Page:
State Rep. Ernie Yarbrough (R-Trinity) has officially pre-filed a universal school choice bill less than a week out of the 2024 legislative session.

School choice will undoubtedly be a hotly debated subject when lawmakers begin their annual gathering in the state's capitol. Many in the state oppose any legislation that gives nonpublic school families access to taxpayer funds, and those open to the idea often disagree on the scope and implementation of any school choice bill.

In 2023, Yarbrough backed the Parental Rights in Children's Education (PRICE) Act, which would have created an Education Savings Account (ESA) system allowing parents to use state funds from the Education Trust Fund (ETF) to apply towards their children's education, whether that be in another public school, charter school or homeschool.

After the last session, Gov. Kay Ivey said she wanted Alabama to be "the most school choice-friendly state in the nation." Her office is working to draft school choice legislation to create an ESA bill for 2024.

House Bill 88 (HB8), also called the True School Choice in Alabama Act, is similar to the PRICE Act with several changes. HB 88 would create and fund ESAs $6,900 annually - the amount the state spends on each student in the public school system - to any K-12 student in Alabama whose parents wish to participate. These funds could be used for educational expenses, including tuition, textbooks, and transportation. Total expenditures from the state's Education Trust Fund (ETF) would be capped at $400 million. The bill would also create an advisory board to implement and administer the bill's provisions.

A section of the bill reads, "This act intends to prevent discrimination against parents who must pay both tuition and taxes if they choose a nonpublic education, or who are denied that right because of a lack of funds, and to prevent violations of the Alabama Religious Freedom Amendment and both the Establishment Clause and the Free Exercise Clause of the First Amendment to the United States Constitution."

Critics of school choice, most notably the Alabama Education Association (AEA), claim any ESA would take resources away from the state's already struggling school system by bleeding the ETF.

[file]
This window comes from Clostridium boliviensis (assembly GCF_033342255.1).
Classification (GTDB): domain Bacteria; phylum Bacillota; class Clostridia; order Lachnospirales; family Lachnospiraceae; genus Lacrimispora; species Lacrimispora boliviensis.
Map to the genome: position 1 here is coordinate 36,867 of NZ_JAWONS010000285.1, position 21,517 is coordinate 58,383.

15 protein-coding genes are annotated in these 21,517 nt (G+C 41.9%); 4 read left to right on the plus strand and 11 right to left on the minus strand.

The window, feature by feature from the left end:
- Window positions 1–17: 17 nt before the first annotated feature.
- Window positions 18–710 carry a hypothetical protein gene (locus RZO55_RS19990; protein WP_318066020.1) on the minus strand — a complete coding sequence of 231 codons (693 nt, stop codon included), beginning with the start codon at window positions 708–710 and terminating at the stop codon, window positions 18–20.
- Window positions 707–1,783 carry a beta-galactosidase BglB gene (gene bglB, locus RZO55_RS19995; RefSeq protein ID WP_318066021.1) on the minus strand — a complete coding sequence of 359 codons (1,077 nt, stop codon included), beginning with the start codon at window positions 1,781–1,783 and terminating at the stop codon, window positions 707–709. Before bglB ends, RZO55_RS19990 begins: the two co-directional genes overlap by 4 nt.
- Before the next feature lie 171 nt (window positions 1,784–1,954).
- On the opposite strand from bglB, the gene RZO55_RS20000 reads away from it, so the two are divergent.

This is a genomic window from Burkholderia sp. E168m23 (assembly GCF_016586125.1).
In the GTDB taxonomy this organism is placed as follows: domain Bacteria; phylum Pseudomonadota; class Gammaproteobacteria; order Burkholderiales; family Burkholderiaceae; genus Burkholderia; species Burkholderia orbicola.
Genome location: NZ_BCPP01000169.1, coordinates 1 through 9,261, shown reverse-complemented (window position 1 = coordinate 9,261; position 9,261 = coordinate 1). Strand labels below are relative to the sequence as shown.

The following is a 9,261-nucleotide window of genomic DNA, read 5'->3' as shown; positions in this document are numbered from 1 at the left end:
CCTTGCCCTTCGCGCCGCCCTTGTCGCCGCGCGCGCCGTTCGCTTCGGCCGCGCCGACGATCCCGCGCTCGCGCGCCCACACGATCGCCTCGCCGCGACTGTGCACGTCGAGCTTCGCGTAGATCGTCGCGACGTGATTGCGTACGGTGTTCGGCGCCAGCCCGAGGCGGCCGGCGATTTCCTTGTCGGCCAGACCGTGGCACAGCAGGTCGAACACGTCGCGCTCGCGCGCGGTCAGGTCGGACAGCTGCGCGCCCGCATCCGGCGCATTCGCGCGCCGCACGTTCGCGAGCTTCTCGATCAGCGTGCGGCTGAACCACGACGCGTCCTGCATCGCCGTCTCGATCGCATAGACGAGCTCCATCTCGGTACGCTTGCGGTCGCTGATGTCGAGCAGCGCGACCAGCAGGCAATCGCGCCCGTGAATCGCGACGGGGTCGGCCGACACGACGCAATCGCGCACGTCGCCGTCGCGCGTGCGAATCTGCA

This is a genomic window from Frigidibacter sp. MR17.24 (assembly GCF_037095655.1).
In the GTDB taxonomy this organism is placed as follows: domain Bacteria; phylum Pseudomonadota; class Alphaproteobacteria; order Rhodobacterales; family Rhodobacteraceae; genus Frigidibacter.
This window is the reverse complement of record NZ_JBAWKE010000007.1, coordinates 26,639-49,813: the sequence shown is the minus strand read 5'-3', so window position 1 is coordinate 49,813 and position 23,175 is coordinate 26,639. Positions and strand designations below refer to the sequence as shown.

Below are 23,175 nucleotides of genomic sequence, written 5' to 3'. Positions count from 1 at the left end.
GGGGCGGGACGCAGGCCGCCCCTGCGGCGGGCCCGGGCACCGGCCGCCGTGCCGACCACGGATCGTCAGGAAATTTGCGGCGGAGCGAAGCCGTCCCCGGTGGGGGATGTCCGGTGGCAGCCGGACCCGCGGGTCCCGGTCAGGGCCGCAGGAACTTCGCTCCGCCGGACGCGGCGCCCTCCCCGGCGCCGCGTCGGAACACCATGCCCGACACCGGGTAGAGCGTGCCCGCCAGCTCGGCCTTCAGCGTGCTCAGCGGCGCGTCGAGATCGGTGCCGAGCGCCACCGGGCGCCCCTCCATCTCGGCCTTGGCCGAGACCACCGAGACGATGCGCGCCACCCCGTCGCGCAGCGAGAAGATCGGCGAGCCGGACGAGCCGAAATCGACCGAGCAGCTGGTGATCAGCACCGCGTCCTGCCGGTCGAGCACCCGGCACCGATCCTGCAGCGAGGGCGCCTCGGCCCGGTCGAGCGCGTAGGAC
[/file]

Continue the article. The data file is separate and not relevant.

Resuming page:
Yarbrough told 1819 News the cap for spending from the ETF is $400 million. If the financial demands outweigh the money supply, the ESA budget will increase by 10% in the next fiscal year.

Some have suggested a staggered approach to growing ETF spending, making ESA funding contingent on growth within the budget, a proposition Yarbrough excluded from his bill.

"As Lt. Gov. Ainsworth pointed out, it will take money from the ETF, but it's the parent's money," Yarbrough said. "So in order for it to be a truly fiscally responsible, limited government approach that's true to our political roots and values, it is important that we grow the amount in the fund without tying it to the growth of government. We're not saying we're going to have to grow taxes and grow government in order to give the people's money back to them, especially when it's already set aside for education. The end goal is to inject free-market realities and accountability into the current system as it exists in order to give a chance for a true, meaningful impact to our kids."

HB88 would not require that education institutions participating in the program administer any government-mandated tests.

"If we say a school has to administer a test, that means we are telling them what they have to teach," Yarbrough continued. "The goal of school choice is to create freedom in education, not increase government involvement and control in education."

An additional provision in HB88 is a provisional tax credit for parents and institutions who send their children to nonpublic schools but choose to avoid taking advantage of ESAs. The credit would be for half the amount allotted of per-student state funding.  

American Action Fund immediately announced their support for the bill. 

 "If passed, The True School Choice for Alabama Act would make Alabama the leader for parental rights in education," said DJ Parten, Alabama state director for AAF. "That is why American Action Fund is already working to mobilize the grassroots in favor of this crucial legislation."

The organization also mailed over 100,000 Alabamians across 37 legislative districts, encouraging them to contact their elected officials and ask them to support Yarbrough's bill. Some contain scathing pronouncements on the AEA contributions to lawmakers.  

"If lawmakers adopt a clean school choice bill where the money follows the student, it doesn't increase government spending. It is simply a reallocation of the money already being spent for that child's education," said Ted Patterson, Vice President of Grassroots at American Action Fund. "There is no reason to delay implementation of a school choice program because the money is already there."

"Instead of throwing more of our hard-earned tax dollars at government schools that continually fail our children, it is time to let parents choose the best educational path for their children," Parten concluded. "Our government has seen record budgets in recent years. There is no excuse to not give parents control of their child's education."

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